[SciPy-dev] Weave - strange behaviour
prabhu at aero.iitm.ernet.in
Wed Sep 22 12:33:07 CDT 2004
>>>>> "MM" == Manuel Metz <mmetz at astro.uni-bonn.de> writes:
MM> Hi, I was really excited about weave. But I found a (to me)
MM> somewhat strange behaviour, which I do not understand. I used
MM> the following code to test weave:
MM> And it seams that EACH time I call the function the C-code
MM> gets compiled. This behavior also showed up depending on the
MM> first line of the C-code (line break or not; additionen
MM> Has anyone else seen this? Any idea what is going wrong? How
MM> can I prevent this strange behaviour (except try and error)?
I haven't tested your script but usually wipe out my cache and catalog
if I run into any wierdness. Its usually stored in
~/.python23_compiled. Do an rm -rf in that directory and rerun, it
should hopefully work.
I think the problem is with the catalog. Perhaps the hash fails or is
confused for some reason. I'm not sure.
Weave is an amazing tool but it looks like it needs more community
support. I don't think Eric has enough time on his hands to spend on
it. I know that given the chance he'd love to work on it, but there
are only 24 hours in a day.
I personally don't know my way well enough with the code except for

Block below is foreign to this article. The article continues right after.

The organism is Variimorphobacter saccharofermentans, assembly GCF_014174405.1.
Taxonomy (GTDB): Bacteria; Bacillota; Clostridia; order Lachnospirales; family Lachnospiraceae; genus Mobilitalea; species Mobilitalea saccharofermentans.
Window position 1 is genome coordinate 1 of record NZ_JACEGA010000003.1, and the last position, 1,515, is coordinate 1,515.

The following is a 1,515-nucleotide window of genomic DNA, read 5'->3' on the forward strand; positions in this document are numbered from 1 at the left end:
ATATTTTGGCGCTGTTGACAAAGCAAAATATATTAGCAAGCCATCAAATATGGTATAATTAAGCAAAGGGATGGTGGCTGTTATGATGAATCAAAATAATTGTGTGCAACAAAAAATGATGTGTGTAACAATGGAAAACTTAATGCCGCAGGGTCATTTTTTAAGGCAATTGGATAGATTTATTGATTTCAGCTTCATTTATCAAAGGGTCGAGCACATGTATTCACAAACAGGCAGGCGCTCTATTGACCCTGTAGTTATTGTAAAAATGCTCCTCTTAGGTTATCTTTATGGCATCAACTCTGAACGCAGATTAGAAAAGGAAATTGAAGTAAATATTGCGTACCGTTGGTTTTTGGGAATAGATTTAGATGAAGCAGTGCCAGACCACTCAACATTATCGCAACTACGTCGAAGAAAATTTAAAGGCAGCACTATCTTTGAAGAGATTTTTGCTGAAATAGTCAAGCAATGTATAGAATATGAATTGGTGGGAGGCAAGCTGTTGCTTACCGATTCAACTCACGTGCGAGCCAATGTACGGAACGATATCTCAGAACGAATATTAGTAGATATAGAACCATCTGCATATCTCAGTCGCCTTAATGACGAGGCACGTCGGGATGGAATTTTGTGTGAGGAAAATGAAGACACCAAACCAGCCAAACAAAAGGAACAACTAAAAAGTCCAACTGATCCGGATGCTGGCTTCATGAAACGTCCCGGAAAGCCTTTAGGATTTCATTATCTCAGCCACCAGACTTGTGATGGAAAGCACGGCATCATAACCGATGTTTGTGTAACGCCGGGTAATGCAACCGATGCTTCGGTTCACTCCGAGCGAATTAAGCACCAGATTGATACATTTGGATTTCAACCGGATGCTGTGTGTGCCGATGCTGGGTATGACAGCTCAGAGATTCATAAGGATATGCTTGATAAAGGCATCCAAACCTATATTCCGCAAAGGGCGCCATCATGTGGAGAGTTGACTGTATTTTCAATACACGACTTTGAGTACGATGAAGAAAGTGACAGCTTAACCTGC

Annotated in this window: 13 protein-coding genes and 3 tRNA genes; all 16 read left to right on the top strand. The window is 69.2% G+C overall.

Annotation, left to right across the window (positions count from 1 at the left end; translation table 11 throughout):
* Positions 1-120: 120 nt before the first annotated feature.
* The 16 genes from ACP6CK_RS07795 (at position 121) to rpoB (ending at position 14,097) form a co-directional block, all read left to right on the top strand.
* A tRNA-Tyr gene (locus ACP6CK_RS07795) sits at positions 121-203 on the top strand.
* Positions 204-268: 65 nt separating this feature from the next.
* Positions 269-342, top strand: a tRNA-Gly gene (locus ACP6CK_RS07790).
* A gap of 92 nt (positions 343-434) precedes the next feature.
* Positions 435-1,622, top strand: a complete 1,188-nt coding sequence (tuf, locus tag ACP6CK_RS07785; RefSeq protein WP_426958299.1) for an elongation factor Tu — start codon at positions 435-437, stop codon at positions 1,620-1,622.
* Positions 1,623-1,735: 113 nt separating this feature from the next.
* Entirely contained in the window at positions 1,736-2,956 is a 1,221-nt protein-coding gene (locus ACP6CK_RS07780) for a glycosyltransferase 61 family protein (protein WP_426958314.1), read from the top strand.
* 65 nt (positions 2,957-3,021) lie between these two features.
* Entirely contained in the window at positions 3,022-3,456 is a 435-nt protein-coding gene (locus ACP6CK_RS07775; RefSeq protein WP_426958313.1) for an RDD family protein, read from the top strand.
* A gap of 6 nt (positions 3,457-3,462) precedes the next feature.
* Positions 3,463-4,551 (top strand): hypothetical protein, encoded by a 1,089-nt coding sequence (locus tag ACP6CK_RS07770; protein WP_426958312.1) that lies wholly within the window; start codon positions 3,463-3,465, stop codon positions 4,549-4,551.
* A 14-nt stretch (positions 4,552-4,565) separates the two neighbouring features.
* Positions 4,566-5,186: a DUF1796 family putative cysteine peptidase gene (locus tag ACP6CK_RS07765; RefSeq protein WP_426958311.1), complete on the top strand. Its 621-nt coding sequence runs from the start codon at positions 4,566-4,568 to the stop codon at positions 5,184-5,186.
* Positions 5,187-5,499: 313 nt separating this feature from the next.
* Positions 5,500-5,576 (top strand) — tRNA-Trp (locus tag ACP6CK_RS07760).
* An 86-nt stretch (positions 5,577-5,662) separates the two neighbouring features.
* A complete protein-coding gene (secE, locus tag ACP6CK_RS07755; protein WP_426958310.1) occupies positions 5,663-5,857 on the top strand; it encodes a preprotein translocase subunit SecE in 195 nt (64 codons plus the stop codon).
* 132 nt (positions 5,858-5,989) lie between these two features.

extending it a little here and there and adding support for VTK and
SWIG2. I will try and add a few examples for these when I get the
chance. However, I am already spread quite thin.
Overall there are a few things that definitely need work.
1. Fixing the small bugs, like this one you mention.
Both are painful.
On 2. perhaps a simple wiki page with user examples would help. I'm
sure Fernando has several. I can add a few myself. However, the
basic docs (like the weave user guide) would need our weave guru,
I also think that weave really shines when it comes to pure Python
code-acceleration. The performance Python article clearly
demonstrates its power, ease and simplicity (from the users
It would be cool if weave could actually be used as the engine to
build any extension module from within Python (using f2py, pyrex, or
with its own Numeric magic). That way you could embed
C/C++/Fortran/Pyrex code into your Python code, depending on what you
are comfortable with. I'm sure Eric has other cool ideas too.
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